Chris Marker, one of the world’s greatest living filmmakers, died today. Best known for his science fiction short La Jetée, in my view the greatest science fiction film ever made*, Marker really should be known as an experimental creator of political films, most notably his opus, Grin Without A Cat, his lengthy 1977 documentary about the hope and collapse of the revolutionary European left in the late 60s and early 70s. What I love about Marker, and I feel this even more strongly about Agnes Varda, is his ability to experiment while creating politically and socially relevant film. He could subvert and play with narrative while not abandoning it entirely. I contrast this with so much experimental American film, which too often tends towards exercises in imagery without even a pretense of storytelling (the descendants of Stan Brakhage). Or if the filmmaker does try to tell a story, the person is afraid to break away from early 21st century faux-ironic posturing and craft a story that not only fits the experiment but moves it forward (basically this is how I sum up the whole mumblecore thing).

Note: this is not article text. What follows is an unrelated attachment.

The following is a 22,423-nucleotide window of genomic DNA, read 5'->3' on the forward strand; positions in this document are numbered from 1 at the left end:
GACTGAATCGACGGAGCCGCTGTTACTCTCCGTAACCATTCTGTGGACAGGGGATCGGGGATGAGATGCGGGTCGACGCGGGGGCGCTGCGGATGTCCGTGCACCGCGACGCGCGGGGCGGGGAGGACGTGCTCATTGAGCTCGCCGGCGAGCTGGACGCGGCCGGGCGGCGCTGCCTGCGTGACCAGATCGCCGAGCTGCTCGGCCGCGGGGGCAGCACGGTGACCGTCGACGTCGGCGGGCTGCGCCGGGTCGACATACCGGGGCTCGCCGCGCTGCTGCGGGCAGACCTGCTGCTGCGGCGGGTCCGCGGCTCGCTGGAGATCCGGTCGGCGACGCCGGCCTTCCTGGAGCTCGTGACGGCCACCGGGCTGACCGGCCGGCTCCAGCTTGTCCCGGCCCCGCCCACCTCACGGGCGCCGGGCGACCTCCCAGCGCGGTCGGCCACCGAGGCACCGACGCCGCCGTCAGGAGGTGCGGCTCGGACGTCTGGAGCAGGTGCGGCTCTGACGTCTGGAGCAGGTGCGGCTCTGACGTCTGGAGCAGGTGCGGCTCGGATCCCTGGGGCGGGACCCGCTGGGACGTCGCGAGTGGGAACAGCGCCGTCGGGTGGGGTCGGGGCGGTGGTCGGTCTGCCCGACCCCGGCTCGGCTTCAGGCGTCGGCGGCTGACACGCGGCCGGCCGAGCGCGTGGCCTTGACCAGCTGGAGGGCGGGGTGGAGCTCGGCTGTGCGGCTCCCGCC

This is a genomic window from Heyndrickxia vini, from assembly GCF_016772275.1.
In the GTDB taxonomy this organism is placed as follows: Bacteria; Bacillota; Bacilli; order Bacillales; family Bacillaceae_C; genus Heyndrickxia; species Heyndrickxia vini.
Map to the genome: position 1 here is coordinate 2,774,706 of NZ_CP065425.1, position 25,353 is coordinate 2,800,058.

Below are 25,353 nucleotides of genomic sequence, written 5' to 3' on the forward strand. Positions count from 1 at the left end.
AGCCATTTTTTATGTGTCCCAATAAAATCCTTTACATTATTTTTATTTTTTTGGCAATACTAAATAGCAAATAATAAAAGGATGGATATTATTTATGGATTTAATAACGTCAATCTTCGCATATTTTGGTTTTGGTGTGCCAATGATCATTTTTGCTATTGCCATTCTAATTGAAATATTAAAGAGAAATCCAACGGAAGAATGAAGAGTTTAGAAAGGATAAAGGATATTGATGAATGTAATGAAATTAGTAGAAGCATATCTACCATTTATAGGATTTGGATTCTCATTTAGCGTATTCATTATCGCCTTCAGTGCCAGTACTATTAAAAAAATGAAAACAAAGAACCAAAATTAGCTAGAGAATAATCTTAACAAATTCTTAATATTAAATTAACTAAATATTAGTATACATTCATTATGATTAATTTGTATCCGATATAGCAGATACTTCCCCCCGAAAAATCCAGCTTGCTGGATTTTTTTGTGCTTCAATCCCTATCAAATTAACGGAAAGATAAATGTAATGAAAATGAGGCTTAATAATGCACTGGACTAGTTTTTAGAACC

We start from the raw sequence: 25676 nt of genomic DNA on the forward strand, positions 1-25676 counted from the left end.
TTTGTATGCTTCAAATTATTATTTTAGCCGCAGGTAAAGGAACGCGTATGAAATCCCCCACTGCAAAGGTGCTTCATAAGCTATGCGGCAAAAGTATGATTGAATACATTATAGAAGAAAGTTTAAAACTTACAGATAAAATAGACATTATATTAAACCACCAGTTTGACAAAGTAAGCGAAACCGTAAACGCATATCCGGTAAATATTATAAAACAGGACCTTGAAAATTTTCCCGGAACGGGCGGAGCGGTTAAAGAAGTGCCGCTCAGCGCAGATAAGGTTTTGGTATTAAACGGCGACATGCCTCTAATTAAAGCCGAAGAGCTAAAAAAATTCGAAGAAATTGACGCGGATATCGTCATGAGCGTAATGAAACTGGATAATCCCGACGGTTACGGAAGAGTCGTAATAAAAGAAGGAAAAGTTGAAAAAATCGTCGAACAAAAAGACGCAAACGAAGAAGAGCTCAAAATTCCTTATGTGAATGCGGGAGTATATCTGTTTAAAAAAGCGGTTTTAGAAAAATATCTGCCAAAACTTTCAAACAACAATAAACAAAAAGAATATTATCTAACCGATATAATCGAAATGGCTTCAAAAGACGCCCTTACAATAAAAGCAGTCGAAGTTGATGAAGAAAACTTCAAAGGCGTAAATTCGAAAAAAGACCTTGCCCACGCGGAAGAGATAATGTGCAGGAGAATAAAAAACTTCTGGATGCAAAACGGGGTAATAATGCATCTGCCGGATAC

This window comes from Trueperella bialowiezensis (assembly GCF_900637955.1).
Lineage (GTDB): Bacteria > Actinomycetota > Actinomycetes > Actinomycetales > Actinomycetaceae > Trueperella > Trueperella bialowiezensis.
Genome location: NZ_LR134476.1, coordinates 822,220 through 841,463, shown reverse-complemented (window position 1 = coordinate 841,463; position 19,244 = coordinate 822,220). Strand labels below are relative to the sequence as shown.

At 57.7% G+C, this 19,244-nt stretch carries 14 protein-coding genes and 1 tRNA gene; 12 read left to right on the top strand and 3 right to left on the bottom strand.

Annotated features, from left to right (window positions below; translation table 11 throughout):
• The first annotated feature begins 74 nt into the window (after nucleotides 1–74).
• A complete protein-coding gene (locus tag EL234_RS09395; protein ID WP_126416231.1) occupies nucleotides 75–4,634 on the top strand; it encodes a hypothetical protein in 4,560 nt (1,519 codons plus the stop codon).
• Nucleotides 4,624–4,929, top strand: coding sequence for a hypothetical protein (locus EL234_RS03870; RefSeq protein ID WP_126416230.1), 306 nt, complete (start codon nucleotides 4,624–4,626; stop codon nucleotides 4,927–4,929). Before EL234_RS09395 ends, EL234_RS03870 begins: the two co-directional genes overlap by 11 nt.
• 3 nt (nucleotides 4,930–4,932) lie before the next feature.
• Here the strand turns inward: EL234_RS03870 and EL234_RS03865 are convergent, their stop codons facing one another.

A great loss.
* Note that I actually dislike science fiction as a genre. Put something in space, the future or with a monster and I am basically disinterested. This is probably why my two favorite science fiction films are La Jetee and Solaris. Solaris may be in space but basically nothing happens at the same time that everything happens. Anyway, take my science fiction opinions with a grain of salt. And this is real salt that is on Earth. Not some phony space salt.
…[SL] Kenny has a great Marker quote about Vertigo. I will also add that I think Sans Soleil is almost as great as La Jetee.
…[EL] Reading that Marker quote on Vertigo Scott references, I not only think that sums up so much about Marker himself, but it reminds me that his generation of French intellectuals really did some amazing film criticism.